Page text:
Volunteering as a family is such a wonderful way to bond and do something good for the community. When we make others happy, we experience an amazing biological phenomenon called a “helper’s high” that is the result of our brain releasing chemicals called endorphins. We experience an energy in our body that is similar to the rush we feel after we exercise. These positive feelings make our kids happier and healthier by reducing stress, anxiety, and feelings of sadness, loneliness, or depression.
Finding the right family volunteer activities can be overwhelming at times. You may feel uncertain about what is expected and question whether your children can participate. It is important that your children feel comfortable where you volunteer, get inspired by the work you do, and enjoy themselves. They need these three components in order to reap all the amazing benefits of volunteering. Plus, we want them to love helping others so they continue to do so for a lifetime.
When searching for the appropriate activity, consider the following priorities:
The first step is to brainstorm as a family to decide what types of volunteer activities you are interested in doing. Ask your children who they would like to help. Is there a particular cause they feel passionate about, such as feeding homeless people, making art for other children, helping animals, or visiting the elderly or sick? What interests, skills, and talents do your family members have? Do you prefer to be indoors or outdoors? Do you wish to work directly with people or do something quietly like painting or pulling weeds? The options are endless, so it is important to narrow down your choices and focus on projects that your family will get the most out of.
Do your research before you sign up with a specific organization. Find out the group’s history and how it got started, the goals and mission, who the leaders are, and how it is funded. Check their website, social platforms, and search online for press coverage. If possible, ask a current or past volunteer about what it is like to volunteer for the organization.
Next, you will want to make sure you search for projects that are close to home so you don’t have to drag your kids far to volunteer. Check your local parenting magazine, call charitable organizations, or search online to find the perfect places for kids to volunteer in your area.
Although rare, check to see if there are any fees to volunteer. You may also want to consider any other costs involved like travel, required clothing or equipment, or requested products or monetary donations.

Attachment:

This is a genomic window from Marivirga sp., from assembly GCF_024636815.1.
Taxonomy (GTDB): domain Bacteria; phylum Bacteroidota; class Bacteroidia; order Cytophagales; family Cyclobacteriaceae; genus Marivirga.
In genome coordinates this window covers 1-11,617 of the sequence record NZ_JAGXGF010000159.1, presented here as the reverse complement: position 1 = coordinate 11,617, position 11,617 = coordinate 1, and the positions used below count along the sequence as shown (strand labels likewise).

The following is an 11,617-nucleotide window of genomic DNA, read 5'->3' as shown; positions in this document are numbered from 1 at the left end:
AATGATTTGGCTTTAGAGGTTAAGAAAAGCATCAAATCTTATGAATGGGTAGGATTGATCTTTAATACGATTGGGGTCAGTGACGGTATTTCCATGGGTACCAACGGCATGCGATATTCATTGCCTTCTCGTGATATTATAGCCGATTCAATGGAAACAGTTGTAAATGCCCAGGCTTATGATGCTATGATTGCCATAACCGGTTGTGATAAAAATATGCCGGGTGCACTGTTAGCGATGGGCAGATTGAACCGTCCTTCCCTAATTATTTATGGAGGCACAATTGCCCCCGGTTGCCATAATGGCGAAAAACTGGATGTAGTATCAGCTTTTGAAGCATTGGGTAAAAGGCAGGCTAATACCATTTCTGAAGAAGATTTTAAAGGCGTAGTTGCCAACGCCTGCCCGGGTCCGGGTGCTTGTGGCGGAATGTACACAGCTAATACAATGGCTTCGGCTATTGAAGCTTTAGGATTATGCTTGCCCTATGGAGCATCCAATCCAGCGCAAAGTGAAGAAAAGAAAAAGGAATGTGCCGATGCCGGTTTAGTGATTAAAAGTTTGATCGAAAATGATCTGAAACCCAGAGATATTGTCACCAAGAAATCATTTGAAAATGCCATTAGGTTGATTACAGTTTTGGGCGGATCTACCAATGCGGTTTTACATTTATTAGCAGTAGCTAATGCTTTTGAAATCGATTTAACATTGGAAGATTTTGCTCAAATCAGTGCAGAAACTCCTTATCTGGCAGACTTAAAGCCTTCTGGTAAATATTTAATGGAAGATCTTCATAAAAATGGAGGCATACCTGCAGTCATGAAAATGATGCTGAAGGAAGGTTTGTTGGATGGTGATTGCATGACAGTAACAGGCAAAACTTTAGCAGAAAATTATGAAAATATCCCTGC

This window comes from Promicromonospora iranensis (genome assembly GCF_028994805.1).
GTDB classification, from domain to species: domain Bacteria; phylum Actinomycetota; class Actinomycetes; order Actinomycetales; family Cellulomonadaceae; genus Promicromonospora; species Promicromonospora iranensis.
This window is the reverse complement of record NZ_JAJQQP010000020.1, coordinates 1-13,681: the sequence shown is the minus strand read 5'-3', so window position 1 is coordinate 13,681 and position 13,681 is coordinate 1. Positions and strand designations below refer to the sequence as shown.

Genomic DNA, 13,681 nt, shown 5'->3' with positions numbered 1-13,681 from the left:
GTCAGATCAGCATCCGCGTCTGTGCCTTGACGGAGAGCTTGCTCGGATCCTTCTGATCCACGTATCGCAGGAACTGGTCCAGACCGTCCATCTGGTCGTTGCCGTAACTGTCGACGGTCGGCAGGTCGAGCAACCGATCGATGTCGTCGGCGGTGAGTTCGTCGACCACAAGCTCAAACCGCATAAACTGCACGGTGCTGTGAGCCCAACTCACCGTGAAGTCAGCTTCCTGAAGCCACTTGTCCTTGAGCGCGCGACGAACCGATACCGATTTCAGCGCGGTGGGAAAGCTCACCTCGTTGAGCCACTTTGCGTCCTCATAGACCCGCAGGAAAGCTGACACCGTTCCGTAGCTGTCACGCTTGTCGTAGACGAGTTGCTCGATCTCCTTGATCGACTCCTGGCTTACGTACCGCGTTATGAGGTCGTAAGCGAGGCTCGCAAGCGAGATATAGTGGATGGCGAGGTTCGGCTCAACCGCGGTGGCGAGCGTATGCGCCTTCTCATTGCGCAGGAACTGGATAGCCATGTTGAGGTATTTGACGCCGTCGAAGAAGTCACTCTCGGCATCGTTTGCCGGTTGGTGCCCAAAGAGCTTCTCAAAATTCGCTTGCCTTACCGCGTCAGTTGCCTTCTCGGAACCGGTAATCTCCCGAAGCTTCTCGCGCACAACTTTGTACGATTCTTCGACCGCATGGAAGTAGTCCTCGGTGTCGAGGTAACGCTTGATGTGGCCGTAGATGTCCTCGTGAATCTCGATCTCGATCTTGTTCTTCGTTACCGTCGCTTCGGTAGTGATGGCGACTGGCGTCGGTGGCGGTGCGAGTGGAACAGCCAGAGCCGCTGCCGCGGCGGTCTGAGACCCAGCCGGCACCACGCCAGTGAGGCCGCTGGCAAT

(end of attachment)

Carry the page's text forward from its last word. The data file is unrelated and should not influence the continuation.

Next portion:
Decide how much time you have to volunteer. It could be once a week, once a month, or once a year. Start slow and gradually increase your involvement if the project is working out well. You may choose to volunteer with different organizations each time to expose your children to a wide variety of experiences.
Age Range Guidelines
Look for activities that your whole family can participate in. Before you commit to a project, check to see if there are any age requirements listed. It may take some hunting around, but you should be able to find age-appropriate options. Even babies can be in tow for nursing home visits, charity walks, and beach clean ups.
Before you show up, find out exactly what you will be doing. Will there be heavy lifting involved? Will you be getting dirty? Will the project be too repetitive for your kids? Make sure the activity is something that your kids will actually enjoy before you invest your time.
No matter what, safety needs to come first when children are involved. You may want to avoid going to activities in neighborhoods that make you uncomfortable. Your kids may be scared to talk to strangers, so consider starting with familiar people and places. As they get older, you can start to venture out and expose them to more mature situations.
Finally, if it isn’t an enjoyable experience for your kids, you risk them not wanting to volunteer in the future. Choose projects that involve your children in a fun way, but also teach and inspire them. Avoid topics and activities that are too serious and sad for young children. Be sure to engage with them afterwards and ask what they thought, and if they would be willing to do it again.